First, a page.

“In a crisis, our people always rally and come together.”

Fulton saidresidents were particularly happy for the swabbing because it turned into a short visit – they had been isolated in their rooms for weeks and love to chat.

“When additional help is needed, nurses are usually approached first, given they are the largest workforce,” said Madore. “But with COVID-19, nurses were already being called upon to work in many areas, so we turned to the RTs.  We respect them for their skills and willingness to help.”

“We were excited to be able to help out, to expand our roles,” said Fulton. “It seemed right up our alley.”

The RTs’ work in the long-term care homes has met every hospital value: compassion and respect for the residents and staff, a commitment to quality in the way they’ve refined their processes, and working together with the homes as well as paramedics, nursing students and other regional health-care workers.

“In a crisis, our people always rally and come together,” said Madore.


Comment on this post

Your email address will not be published. Required fields are marked *


You might also like…

Taking the power back: The Ottawa Hospital reflects on a year of pandemic milestones

Looking back on the past year, it is incredible what our staff have achieved in such a short span of time, from opening our community clinics to researching new vaccines. Learn about the hard work that has gone into safeguarding our community, as told by our staff both on the front lines and behind the scenes.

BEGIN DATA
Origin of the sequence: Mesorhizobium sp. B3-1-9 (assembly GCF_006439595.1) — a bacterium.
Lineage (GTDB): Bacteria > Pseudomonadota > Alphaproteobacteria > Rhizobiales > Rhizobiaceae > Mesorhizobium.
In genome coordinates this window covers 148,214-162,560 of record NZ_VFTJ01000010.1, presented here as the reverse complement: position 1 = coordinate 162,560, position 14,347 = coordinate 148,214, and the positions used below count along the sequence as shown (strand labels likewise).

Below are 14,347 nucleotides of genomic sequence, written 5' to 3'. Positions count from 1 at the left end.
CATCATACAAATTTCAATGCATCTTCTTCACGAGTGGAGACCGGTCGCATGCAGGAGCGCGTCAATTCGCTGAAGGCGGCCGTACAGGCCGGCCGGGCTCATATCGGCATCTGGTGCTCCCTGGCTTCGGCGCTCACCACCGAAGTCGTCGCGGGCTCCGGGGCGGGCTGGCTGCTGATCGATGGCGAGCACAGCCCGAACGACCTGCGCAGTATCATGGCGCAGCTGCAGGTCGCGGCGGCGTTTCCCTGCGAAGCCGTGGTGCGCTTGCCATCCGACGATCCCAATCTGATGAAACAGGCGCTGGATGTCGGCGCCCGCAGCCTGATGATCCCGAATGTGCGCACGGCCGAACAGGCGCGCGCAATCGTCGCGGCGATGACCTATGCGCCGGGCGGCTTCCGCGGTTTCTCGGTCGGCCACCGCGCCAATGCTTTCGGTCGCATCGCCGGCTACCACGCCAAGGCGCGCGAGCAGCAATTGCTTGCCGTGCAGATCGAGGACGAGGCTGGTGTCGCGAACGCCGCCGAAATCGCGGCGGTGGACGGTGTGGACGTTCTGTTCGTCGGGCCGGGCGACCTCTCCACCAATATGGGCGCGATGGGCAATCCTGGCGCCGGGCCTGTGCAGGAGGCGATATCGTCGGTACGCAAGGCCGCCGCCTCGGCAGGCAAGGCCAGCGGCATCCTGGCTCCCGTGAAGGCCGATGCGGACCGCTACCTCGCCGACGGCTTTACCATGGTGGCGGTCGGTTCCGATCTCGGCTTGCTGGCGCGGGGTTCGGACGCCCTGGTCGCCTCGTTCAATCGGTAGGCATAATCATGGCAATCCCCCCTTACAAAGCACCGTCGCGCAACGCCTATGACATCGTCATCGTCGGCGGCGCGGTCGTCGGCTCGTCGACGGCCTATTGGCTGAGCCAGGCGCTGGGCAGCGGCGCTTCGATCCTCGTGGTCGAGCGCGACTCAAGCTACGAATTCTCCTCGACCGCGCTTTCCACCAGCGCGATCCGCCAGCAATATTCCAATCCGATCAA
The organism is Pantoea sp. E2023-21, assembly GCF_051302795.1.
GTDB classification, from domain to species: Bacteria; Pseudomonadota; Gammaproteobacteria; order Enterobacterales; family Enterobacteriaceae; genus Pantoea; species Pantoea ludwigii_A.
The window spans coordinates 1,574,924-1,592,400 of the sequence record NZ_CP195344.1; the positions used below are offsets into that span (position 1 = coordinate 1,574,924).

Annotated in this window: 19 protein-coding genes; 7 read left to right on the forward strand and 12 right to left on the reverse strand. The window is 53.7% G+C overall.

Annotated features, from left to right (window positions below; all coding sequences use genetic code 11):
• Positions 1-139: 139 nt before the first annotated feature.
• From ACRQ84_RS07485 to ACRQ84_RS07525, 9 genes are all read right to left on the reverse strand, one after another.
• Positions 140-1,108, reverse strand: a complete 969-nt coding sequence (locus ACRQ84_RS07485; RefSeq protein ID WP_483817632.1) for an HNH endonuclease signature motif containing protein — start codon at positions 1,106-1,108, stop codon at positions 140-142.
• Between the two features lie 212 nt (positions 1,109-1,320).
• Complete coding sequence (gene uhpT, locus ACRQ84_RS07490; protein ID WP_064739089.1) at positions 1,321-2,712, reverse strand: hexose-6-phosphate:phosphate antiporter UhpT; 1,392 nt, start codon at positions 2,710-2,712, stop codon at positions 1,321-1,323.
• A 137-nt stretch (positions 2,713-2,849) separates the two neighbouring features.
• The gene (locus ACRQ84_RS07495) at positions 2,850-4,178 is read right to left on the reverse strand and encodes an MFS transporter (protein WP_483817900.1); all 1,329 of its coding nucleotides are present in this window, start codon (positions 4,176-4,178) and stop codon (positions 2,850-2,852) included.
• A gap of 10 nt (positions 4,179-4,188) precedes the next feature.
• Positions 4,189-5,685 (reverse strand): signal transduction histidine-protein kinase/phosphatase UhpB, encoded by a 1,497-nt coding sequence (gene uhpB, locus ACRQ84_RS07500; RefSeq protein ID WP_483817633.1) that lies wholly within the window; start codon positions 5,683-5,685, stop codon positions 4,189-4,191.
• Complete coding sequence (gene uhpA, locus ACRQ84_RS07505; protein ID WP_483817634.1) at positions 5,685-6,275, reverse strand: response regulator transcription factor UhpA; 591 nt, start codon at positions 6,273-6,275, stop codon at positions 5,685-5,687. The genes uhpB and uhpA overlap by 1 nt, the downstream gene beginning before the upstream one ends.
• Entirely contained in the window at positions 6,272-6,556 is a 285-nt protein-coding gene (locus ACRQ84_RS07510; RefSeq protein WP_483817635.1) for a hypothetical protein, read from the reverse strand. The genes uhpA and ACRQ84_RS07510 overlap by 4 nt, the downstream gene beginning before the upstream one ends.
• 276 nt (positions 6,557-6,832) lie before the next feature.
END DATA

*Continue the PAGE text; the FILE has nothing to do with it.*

Introducing a new kind of grand rounds that supports staff and physician wellness

Caring for our staff and physicians is essential to delivering quality care to our patients and their families. A new virtual open forum series has created a safe space for our caregivers to connect with their colleagues and receive emotional support during challenging times.

Make self-kindness a lifestyle: Five practical tips to get you started

A good self-kindness routine can help you reduce stress and hone your compassion for others. If you’re looking for inspiration, discover how our care staff have made self-kindness a lifestyle.

Med school hopeful Anne-Marie helps patients navigate hospital COVID protocols

If you’ve visited any hospital in the past two years, you may understand the stresses of keeping up with COVID-19 protocols. Throughout the pandemic, Anne-Marie Hartford has provided clarity to patients and their families.

The power of a hug… and a mug

When the pandemic put an end to hugs, Stacey Smith, a behavioral therapist at The Ottawa Hospital knew she needed to come up with a physically-distanced alternative for her team. A local potter (yes, a potter) had the answer.

Drive-thru testing centre an Ottawa COVID-19 success story

Braving cold temperatures, floods and snowstorms, the dedicated team at the Coventry Road drive-thru testing centre performed more than 73,000 COVID-19 tests during 13 months of service, making this location one of the most efficient testing centres in Ontario.

This website gives you common facts, advice and tips. Some of it may not apply to you. Please talk to your doctor, nurse or other health-care team member to see if this information will work for you. They can also answer your questions and concerns.